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When discussing 2015 and its ilk of Oscar wannabes, most rallied around a similar sentiment: what an odd and unpredictable year for awards. At one point or another, as many as five of the eight Best Picture nominees (The Big Short, Bridge of Spies, Brooklyn, Mad Max: Fury Road, The Martian, Room, Spotlight, The Revenant) could have been considered the front-runner with the vast majority of the race seemingly coming down to a Big Short vs. Spotlight showdown. Huge box office tolls and unprecedented last minute momentum moved The Revenant into the pole position at an opportune time, seemingly hucking Spotlight from the, ahem, spotlight. And right when it needed it most. These tectonic shifts have made pining down the Best Picture winner a particularly challenging game this year with an unlikely chronology of match-ups apparently leaving the battle to be waged between Adam McKay‘s financial meltdown dramedy and Alejandro González Iñárritu‘s survivorman epic.  That being said, one shouldn’t discount Tom McCarthy‘s Spotlight which could just pull a last minute KO. Now if only George Miller‘s supreme Mad Max: Fury Road had the same surprise comeback potential…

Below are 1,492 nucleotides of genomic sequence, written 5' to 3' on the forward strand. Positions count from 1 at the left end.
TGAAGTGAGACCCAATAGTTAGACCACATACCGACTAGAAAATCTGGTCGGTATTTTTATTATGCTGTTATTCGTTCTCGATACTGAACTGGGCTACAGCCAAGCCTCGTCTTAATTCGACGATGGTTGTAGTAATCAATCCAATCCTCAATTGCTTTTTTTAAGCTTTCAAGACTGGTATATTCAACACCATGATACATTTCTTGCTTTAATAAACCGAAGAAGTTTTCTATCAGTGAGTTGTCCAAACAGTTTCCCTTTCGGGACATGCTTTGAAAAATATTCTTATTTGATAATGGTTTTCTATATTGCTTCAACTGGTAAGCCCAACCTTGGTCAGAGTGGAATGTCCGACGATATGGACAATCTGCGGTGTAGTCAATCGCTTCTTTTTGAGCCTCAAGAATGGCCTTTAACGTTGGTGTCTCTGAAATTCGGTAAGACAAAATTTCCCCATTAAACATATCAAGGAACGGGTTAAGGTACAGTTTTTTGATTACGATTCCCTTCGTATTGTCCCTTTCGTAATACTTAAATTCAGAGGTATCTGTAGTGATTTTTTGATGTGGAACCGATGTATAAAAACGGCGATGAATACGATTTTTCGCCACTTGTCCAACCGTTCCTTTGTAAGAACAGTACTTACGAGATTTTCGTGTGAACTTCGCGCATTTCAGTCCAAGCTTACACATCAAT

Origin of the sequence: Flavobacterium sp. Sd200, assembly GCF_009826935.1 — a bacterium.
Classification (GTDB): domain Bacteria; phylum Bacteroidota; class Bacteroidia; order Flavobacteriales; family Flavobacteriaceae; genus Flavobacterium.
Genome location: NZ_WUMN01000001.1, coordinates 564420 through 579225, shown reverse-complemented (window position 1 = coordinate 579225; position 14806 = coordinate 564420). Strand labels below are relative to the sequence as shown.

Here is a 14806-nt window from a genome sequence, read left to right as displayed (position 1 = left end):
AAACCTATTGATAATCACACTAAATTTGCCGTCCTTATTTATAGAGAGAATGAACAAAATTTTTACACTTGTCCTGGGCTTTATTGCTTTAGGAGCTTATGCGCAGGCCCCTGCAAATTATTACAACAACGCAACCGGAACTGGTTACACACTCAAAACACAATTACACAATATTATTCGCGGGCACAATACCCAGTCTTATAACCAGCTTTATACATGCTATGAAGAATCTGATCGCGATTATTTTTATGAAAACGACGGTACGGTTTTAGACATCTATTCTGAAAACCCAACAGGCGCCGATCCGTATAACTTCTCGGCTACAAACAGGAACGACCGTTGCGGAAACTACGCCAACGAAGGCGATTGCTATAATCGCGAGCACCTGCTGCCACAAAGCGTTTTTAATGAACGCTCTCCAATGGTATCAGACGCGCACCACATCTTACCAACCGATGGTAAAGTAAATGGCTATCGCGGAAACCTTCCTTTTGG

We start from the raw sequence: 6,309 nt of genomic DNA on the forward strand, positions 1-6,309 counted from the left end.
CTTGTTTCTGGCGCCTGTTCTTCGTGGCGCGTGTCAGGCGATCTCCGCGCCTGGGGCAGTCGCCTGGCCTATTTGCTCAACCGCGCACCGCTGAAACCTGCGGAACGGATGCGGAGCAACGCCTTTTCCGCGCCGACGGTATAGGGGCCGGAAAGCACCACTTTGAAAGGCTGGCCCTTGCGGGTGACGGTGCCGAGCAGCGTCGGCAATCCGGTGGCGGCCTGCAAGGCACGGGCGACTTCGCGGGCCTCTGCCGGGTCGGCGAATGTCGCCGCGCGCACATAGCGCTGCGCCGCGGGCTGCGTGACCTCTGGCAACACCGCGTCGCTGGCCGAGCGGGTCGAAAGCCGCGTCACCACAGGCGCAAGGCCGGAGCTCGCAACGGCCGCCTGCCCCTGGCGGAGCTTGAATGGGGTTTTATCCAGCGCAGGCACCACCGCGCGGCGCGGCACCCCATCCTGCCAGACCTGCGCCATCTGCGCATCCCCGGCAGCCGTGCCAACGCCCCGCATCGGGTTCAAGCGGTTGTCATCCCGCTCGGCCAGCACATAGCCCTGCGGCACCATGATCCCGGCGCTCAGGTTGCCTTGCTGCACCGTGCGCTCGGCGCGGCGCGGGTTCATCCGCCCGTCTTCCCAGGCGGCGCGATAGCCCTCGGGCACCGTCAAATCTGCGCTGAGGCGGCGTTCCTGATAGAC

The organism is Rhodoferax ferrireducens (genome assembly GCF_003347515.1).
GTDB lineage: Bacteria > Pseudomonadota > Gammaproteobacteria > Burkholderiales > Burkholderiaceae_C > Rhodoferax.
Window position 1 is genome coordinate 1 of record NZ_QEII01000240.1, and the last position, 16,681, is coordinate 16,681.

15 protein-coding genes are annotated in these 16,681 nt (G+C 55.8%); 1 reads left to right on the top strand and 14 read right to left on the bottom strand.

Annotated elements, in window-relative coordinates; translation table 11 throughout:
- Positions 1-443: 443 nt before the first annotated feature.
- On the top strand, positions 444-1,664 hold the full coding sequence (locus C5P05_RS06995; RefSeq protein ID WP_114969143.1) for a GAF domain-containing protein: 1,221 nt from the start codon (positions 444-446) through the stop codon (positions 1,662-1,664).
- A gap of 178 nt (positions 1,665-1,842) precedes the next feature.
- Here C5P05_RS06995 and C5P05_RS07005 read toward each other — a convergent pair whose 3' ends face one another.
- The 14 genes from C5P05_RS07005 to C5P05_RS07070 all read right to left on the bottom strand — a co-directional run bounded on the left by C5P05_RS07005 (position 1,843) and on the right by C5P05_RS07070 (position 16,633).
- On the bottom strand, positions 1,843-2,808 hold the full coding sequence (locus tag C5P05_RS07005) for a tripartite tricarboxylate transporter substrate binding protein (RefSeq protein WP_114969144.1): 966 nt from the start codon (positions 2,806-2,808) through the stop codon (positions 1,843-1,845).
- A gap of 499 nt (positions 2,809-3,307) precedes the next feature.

For 6 years, I’ve predicted the Oscars to varying degrees of success. And though I’ve led a fair many readers to winning their Oscar pools in the past (you’re welcome), this year presents a degree of higher uncertainty, if only because so many of the lower tier picks could bump between The Revenant and Mad Max: Fury Road. As you’ll see from my picks, I somewhat went with my heart rather than my head on some of these, leading to a whopping 7 below the belt wins for Mad Max but if tides turn away from me in the tech category (which they easily could), I’ll be looking at a more decrepit scorecard than I’m used to.